On November 24, 1971, a man who identified himself as “Dan Cooper” boarded Northwest Airlines Flight 305. The short flight was scheduled to go from Portland, Oregon, to Seattle, Washington, in only half an hour.
However, Cooper had other plans for the commercial jetliner. Once the plane was in the air, he showed a receptionist a note that suggested he had a bomb in his briefcase and demanded $200,000.
The mystery of “DB Cooper” persists to this day. The culprit has never been identified, and the authorities have only recovered some of the money. So, who was DB Cooper, and how did he get away with so much money?
Employees on the airliner would later describe Cooper as a well-dressed, polite man who treated the employees on the plane with the utmost respect. He smoked a cigarette and drank his bourbon and soda while the plane was taking off before gently handing a flight attendant a note.
The 23-year-old woman just pocketed the message and assumed the businessman in his mid-40s was flirting with her by handing her his number.
Cooper quietly insisted, “Miss, you’d better look at that note. I have a bomb.” He then showed her an apparatus in his briefcase that was full of wires, which she presumed was an explosive device.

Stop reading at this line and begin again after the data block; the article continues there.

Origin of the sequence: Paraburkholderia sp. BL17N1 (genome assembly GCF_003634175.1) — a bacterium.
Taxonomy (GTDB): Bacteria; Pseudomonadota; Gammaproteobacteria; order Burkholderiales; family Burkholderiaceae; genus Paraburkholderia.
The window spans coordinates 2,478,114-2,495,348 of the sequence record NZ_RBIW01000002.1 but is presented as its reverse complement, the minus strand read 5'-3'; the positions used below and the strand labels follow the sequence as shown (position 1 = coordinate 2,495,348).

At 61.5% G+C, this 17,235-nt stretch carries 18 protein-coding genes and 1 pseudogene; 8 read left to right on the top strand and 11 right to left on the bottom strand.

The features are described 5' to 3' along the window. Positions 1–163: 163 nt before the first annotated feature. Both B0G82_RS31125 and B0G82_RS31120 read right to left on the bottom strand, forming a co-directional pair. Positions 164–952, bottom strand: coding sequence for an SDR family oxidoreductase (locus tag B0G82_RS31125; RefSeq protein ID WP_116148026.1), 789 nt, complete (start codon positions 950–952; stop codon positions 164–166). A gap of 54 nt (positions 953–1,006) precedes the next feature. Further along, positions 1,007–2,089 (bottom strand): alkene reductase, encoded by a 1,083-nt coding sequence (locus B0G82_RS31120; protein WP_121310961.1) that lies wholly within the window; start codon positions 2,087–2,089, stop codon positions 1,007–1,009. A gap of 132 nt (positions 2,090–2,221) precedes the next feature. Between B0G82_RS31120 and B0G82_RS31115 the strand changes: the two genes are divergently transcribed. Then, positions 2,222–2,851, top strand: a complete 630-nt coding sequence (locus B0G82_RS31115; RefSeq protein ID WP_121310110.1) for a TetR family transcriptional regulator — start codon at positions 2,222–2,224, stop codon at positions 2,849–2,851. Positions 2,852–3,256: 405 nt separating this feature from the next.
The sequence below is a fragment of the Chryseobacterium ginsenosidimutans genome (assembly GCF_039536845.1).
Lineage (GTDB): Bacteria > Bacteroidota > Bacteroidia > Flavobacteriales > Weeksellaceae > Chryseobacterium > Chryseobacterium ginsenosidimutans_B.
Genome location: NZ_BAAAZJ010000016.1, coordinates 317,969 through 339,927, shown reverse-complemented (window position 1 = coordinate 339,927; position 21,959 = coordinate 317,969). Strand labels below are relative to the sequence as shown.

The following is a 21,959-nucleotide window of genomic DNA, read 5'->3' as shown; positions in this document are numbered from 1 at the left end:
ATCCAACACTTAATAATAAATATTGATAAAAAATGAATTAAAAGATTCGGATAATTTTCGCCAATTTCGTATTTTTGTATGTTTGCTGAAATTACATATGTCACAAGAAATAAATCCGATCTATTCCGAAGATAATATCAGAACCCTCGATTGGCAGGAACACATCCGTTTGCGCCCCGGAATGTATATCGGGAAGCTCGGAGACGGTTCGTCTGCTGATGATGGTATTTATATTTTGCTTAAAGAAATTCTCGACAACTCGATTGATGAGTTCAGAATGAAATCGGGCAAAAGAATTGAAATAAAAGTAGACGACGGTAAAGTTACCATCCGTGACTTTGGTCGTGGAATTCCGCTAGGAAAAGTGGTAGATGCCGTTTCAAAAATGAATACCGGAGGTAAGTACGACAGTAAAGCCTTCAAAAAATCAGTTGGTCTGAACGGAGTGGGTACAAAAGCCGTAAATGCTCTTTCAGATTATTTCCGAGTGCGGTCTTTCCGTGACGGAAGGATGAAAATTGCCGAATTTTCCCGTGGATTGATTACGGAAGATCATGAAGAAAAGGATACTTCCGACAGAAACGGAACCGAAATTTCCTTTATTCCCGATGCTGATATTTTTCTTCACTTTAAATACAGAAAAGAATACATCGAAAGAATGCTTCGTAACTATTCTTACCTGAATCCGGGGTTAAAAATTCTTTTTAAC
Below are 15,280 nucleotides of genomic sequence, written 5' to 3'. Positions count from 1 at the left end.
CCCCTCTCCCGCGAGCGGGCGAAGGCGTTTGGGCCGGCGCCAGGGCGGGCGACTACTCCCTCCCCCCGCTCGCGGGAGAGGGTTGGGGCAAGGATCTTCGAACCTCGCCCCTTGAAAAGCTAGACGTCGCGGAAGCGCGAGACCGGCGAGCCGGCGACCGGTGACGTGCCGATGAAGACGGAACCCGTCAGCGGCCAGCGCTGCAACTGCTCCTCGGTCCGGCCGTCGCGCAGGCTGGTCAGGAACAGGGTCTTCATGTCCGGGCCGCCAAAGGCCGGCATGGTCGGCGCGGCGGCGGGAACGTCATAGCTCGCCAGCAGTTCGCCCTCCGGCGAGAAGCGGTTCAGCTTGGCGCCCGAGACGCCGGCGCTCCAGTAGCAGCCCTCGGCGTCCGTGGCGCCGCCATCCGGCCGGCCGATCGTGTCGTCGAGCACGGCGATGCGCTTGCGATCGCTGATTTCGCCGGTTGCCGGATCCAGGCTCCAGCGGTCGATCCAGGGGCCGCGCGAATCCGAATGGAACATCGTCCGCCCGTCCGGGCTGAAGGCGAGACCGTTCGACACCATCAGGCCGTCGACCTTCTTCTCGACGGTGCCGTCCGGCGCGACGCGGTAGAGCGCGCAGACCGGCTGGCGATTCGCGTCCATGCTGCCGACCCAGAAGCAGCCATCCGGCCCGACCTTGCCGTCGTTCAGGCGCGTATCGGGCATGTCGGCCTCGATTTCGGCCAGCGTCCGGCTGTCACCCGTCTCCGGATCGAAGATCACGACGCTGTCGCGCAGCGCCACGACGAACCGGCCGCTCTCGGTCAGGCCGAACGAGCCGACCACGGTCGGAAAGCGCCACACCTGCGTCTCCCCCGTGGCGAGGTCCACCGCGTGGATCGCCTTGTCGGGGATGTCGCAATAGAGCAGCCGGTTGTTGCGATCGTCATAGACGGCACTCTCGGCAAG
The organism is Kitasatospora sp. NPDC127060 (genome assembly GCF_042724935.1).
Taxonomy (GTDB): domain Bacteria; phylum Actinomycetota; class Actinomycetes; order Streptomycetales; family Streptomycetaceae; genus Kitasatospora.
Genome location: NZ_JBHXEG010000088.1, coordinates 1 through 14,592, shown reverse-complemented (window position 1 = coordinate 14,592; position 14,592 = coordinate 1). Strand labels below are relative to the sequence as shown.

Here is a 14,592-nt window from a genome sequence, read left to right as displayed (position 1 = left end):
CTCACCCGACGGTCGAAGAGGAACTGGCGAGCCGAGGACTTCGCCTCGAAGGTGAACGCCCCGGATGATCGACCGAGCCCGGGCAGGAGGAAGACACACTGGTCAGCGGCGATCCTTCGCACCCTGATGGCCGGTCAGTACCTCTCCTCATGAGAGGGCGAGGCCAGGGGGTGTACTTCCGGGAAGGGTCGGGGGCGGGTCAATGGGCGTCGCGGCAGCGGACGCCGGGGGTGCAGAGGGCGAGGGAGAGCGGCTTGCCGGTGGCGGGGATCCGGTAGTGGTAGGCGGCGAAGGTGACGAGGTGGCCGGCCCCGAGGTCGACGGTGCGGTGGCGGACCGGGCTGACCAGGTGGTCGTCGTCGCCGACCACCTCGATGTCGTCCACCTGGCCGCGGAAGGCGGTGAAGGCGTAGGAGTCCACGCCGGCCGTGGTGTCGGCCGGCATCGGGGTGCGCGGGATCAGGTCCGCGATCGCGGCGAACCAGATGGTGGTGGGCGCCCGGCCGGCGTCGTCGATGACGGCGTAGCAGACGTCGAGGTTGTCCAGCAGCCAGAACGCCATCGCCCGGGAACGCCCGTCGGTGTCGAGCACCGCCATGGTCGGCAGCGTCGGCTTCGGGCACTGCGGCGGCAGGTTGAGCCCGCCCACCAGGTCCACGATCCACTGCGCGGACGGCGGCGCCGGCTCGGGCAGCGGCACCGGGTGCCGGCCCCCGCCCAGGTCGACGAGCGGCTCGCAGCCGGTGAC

Cooper demanded $200,000 in US currency, four parachutes, and a fuel truck standing by in Seattle to refuel the plane. Cooper didn’t make a scene, and the other passengers were unaware of the hijacking. The airliner’s captain contacted ground control, who authorized full cooperation.
When the plane touched down in Seattle, Cooper told all the passengers and most of the crew to go home. He took the money from the authorities and asked for the pilot to plot a course to Mexico, and make a refueling stop in Nevada. When the plane was back in the air, with Cooper as the only passenger in the cabin, he lowered the rear stairs and leaped into the night with his parachute strapped on.
The authorities launched a massive manhunt for the criminal, including an investigation into a local man named DB Cooper. This person wasn’t involved in the crime, but his name became so heavily associated with the case that most people in the public forgot the name “Dan Cooper,” the criminal’s actual alias, altogether.
Cooper was never seen or heard from again. The authorities only ever recovered a handful of bills from the ransom, and some speculate that the hijacker simply died when he jumped from the moving plane. No one has ever found the parachute or a body, though, so others suggest Cooper might have made it out safely after all.